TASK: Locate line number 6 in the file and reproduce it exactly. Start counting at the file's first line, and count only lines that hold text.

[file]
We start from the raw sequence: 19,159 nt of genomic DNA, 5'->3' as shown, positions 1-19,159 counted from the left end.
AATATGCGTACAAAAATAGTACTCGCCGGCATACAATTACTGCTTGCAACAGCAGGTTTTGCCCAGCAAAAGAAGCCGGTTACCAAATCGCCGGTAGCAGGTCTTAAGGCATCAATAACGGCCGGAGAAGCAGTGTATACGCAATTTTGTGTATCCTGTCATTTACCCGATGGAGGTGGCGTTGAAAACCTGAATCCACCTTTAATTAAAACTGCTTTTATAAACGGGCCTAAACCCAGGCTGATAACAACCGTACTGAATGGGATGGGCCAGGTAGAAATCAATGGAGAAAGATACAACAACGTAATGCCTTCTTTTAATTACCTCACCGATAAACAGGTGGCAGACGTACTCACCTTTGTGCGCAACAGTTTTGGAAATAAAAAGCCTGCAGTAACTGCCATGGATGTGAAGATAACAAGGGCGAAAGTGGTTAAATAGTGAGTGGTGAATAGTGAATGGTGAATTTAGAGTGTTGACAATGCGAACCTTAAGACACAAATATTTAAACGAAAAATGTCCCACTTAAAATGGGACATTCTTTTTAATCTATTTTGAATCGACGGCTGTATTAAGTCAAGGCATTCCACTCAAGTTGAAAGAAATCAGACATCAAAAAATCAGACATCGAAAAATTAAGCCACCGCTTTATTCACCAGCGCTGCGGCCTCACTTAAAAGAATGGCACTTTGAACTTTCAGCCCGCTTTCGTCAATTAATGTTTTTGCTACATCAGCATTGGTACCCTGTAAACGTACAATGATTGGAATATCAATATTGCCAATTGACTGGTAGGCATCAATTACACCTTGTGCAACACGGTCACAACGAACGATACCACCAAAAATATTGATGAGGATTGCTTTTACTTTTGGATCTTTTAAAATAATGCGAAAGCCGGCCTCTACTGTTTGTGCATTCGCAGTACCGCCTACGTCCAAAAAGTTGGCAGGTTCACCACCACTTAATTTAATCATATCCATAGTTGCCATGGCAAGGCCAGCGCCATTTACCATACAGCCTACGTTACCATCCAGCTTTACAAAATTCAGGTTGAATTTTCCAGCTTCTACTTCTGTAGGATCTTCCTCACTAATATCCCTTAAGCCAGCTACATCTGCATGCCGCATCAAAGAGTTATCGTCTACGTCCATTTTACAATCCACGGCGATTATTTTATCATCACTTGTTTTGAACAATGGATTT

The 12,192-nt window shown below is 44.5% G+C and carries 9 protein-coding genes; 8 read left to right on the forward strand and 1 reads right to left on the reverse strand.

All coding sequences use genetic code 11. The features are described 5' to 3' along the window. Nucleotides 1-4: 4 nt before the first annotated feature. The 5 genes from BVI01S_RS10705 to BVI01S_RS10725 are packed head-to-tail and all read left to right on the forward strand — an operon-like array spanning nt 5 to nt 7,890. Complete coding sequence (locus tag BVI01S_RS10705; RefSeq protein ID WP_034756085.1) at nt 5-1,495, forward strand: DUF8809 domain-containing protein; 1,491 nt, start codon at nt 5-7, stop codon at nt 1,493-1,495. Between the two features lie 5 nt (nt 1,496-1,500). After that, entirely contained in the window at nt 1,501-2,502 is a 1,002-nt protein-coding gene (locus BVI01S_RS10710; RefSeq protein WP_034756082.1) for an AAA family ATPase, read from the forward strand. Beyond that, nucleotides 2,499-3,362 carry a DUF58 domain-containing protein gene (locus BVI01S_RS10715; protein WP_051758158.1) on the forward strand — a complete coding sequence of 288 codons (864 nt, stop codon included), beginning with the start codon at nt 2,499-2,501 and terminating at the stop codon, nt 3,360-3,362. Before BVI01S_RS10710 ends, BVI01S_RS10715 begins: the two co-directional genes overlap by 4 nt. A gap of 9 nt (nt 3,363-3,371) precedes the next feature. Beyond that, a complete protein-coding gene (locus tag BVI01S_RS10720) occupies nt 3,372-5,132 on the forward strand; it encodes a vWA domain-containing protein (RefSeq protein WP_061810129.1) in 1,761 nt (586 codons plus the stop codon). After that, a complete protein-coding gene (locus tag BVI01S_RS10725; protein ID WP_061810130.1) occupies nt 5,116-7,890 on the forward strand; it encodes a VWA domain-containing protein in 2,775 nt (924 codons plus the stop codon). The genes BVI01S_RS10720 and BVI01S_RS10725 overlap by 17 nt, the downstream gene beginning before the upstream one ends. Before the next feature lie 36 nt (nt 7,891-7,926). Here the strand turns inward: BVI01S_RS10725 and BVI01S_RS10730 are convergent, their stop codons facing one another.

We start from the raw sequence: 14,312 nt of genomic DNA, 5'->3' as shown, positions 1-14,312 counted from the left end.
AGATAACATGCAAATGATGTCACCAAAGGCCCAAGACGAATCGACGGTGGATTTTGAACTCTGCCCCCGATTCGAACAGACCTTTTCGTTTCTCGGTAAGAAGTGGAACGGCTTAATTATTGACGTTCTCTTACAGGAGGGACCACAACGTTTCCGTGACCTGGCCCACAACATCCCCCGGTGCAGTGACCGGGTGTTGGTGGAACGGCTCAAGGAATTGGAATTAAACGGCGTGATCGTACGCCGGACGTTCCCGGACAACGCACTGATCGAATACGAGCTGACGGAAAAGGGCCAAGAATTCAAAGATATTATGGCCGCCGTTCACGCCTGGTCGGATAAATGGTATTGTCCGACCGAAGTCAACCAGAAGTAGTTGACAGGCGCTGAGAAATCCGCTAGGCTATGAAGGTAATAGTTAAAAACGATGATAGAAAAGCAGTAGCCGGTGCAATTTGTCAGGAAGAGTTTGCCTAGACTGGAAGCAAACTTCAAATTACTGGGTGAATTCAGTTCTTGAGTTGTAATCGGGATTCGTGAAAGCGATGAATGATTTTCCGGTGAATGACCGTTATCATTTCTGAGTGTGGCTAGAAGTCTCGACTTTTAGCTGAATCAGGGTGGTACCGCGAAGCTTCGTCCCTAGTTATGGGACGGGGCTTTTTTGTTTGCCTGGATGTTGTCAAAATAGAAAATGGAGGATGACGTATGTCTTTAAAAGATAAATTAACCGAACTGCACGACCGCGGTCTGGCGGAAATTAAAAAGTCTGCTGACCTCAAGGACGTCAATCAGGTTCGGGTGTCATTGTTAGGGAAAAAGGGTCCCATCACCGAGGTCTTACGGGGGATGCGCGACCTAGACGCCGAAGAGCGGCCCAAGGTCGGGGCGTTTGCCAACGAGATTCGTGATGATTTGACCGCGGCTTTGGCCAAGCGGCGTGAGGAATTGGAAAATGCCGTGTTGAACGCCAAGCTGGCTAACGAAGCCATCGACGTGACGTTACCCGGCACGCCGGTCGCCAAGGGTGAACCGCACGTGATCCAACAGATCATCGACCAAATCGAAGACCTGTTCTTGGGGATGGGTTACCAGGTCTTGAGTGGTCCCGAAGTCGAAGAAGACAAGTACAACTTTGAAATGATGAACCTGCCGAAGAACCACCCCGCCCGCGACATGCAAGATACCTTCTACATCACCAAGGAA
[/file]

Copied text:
AGATAACATGCAAATGATGTCACCAAAGGCCCAAGACGAATCGACGGTGGATTTTGAACTCTGCCCCCGATTCGAACAGACCTTTTCGTTTCTCGGTAAGAAGTGGAACGGCTTAATTATTGACGTTCTCTTACAGGAGGGACCACAACGTTTCCGTGACCTGGCCCACAACATCCCCCGGTGCAGTGACCGGGTGTTGGTGGAACGGCTCAAGGAATTGGAATTAAACGGCGTGATCGTACGCCGGACGTTCCCGGACAACGCACTGATCGAATACGAGCTGACGGAAAAGGGCCAAGAATTCAAAGATATTATGGCCGCCGTTCACGCCTGGTCGGATAAATGGTATTGTCCGACCGAAGTCAACCAGAAGTAGTTGACAGGCGCTGAGAAATCCGCTAGGCTATGAAGGTAATAGTTAAAAACGATGATAGAAAAGCAGTAGCCGGTGCAATTTGTCAGGAAGAGTTTGCCTAGACTGGAAGCAAACTTCAAATTACTGGGTGAATTCAGTTCTTGAGTTGTAATCGGGATTCGTGAAAGCGATGAATGATTTTCCGGTGAATGACCGTTATCATTTCTGAGTGTGGCTAGAAGTCTCGACTTTTAGCTGAATCAGGGTGGTACCGCGAAGCTTCGTCCCTAGTTATGGGACGGGGCTTTTTTGTTTGCCTGGATGTTGTCAAAATAGAAAATGGAGGATGACGTATGTCTTTAAAAGATAAATTAACCGAACTGCACGACCGCGGTCTGGCGGAAATTAAAAAGTCTGCTGACCTCAAGGACGTCAATCAGGTTCGGGTGTCATTGTTAGGGAAAAAGGGTCCCATCACCGAGGTCTTACGGGGGATGCGCGACCTAGACGCCGAAGAGCGGCCCAAGGTCGGGGCGTTTGCCAACGAGATTCGTGATGATTTGACCGCGGCTTTGGCCAAGCGGCGTGAGGAATTGGAAAATGCCGTGTTGAACGCCAAGCTGGCTAACGAAGCCATCGACGTGACGTTACCCGGCACGCCGGTCGCCAAGGGTGAACCGCACGTGATCCAACAGATCATCGACCAAATCGAAGACCTGTTCTTGGGGATGGGTTACCAGGTCTTGAGTGGTCCCGAAGTCGAAGAAGACAAGTACAACTTTGAAATGATGAACCTGCCGAAGAACCACCCCGCCCGCGACATGCAAGATACCTTCTACATCACCAAGGAA